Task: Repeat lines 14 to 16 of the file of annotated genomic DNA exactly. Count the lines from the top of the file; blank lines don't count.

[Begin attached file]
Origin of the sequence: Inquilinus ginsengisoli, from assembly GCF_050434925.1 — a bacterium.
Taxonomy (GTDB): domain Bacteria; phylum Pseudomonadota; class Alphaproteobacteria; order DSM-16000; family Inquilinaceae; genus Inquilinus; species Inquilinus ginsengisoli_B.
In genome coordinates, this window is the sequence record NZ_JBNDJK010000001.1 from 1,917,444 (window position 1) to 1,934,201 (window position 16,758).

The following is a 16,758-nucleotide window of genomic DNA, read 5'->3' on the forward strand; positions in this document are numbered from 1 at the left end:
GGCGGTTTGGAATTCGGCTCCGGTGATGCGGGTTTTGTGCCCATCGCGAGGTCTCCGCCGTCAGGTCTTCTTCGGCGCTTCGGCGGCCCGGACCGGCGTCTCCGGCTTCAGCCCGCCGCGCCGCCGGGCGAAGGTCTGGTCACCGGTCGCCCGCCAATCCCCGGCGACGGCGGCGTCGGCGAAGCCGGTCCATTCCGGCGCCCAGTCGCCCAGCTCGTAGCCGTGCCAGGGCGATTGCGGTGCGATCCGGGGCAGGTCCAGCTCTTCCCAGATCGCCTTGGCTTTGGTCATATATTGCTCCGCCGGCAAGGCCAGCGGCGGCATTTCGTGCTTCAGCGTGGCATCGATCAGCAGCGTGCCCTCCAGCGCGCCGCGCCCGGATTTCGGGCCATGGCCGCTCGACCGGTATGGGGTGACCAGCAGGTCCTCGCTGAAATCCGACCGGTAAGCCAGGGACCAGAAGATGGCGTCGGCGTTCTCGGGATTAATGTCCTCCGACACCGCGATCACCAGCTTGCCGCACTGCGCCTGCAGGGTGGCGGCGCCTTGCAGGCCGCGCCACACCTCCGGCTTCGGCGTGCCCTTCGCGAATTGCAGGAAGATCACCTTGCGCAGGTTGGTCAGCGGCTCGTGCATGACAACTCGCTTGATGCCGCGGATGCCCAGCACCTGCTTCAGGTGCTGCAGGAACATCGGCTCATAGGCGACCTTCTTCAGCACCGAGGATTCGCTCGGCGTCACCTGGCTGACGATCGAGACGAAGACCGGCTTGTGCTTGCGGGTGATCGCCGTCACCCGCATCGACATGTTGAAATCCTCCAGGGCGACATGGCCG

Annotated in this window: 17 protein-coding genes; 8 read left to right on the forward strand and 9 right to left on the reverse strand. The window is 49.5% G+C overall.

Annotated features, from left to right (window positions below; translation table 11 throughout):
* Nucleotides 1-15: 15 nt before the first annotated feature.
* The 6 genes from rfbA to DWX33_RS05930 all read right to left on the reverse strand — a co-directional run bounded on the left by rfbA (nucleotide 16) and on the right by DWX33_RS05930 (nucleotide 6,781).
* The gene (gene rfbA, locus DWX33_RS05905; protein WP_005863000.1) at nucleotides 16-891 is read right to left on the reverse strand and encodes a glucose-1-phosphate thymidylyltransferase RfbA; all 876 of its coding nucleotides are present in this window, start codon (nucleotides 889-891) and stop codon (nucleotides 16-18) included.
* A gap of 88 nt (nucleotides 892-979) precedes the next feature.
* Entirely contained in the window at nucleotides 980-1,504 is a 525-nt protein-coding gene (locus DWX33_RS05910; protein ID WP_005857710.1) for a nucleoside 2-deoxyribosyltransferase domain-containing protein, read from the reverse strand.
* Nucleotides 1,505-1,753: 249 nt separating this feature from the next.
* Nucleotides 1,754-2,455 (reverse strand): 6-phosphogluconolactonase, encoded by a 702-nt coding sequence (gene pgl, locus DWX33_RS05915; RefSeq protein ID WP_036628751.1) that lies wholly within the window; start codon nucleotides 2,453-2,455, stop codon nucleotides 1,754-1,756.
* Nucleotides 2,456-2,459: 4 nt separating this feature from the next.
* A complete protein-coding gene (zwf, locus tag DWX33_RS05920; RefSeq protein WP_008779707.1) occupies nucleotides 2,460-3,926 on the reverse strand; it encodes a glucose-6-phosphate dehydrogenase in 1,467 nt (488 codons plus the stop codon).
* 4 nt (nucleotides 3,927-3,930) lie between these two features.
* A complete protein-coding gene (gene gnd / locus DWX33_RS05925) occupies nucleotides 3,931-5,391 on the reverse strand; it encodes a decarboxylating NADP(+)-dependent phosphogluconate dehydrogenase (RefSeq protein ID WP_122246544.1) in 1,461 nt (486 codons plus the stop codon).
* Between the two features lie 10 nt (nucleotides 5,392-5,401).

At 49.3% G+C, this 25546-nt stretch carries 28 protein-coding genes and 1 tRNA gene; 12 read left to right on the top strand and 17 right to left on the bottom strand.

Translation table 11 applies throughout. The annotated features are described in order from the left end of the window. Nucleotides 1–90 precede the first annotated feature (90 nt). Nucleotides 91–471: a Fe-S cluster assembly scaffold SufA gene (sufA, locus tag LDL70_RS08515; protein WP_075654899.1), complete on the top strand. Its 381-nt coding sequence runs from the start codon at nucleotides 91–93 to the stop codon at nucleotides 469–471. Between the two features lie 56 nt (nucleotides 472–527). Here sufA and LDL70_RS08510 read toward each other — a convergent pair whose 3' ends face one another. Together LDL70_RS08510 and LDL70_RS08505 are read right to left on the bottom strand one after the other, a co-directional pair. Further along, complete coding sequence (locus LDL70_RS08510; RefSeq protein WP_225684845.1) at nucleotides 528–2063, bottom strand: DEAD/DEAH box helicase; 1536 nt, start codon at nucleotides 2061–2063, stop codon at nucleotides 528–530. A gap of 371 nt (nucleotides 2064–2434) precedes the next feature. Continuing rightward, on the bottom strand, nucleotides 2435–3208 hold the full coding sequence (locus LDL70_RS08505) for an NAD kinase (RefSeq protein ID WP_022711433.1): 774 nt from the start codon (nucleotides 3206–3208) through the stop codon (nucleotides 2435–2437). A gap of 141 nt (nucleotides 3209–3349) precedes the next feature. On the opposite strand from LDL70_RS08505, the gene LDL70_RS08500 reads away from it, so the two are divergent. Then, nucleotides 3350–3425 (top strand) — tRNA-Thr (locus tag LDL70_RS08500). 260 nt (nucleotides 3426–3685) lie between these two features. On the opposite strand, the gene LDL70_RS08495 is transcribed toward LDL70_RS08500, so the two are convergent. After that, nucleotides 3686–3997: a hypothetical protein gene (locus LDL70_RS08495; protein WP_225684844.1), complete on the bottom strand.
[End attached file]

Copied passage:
* Nucleotides 1,754-2,455 (reverse strand): 6-phosphogluconolactonase, encoded by a 702-nt coding sequence (gene pgl, locus DWX33_RS05915; RefSeq protein ID WP_036628751.1) that lies wholly within the window; start codon nucleotides 2,453-2,455, stop codon nucleotides 1,754-1,756.
* Nucleotides 2,456-2,459: 4 nt separating this feature from the next.
* A complete protein-coding gene (zwf, locus tag DWX33_RS05920; RefSeq protein WP_008779707.1) occupies nucleotides 2,460-3,926 on the reverse strand; it encodes a glucose-6-phosphate dehydrogenase in 1,467 nt (488 codons plus the stop codon).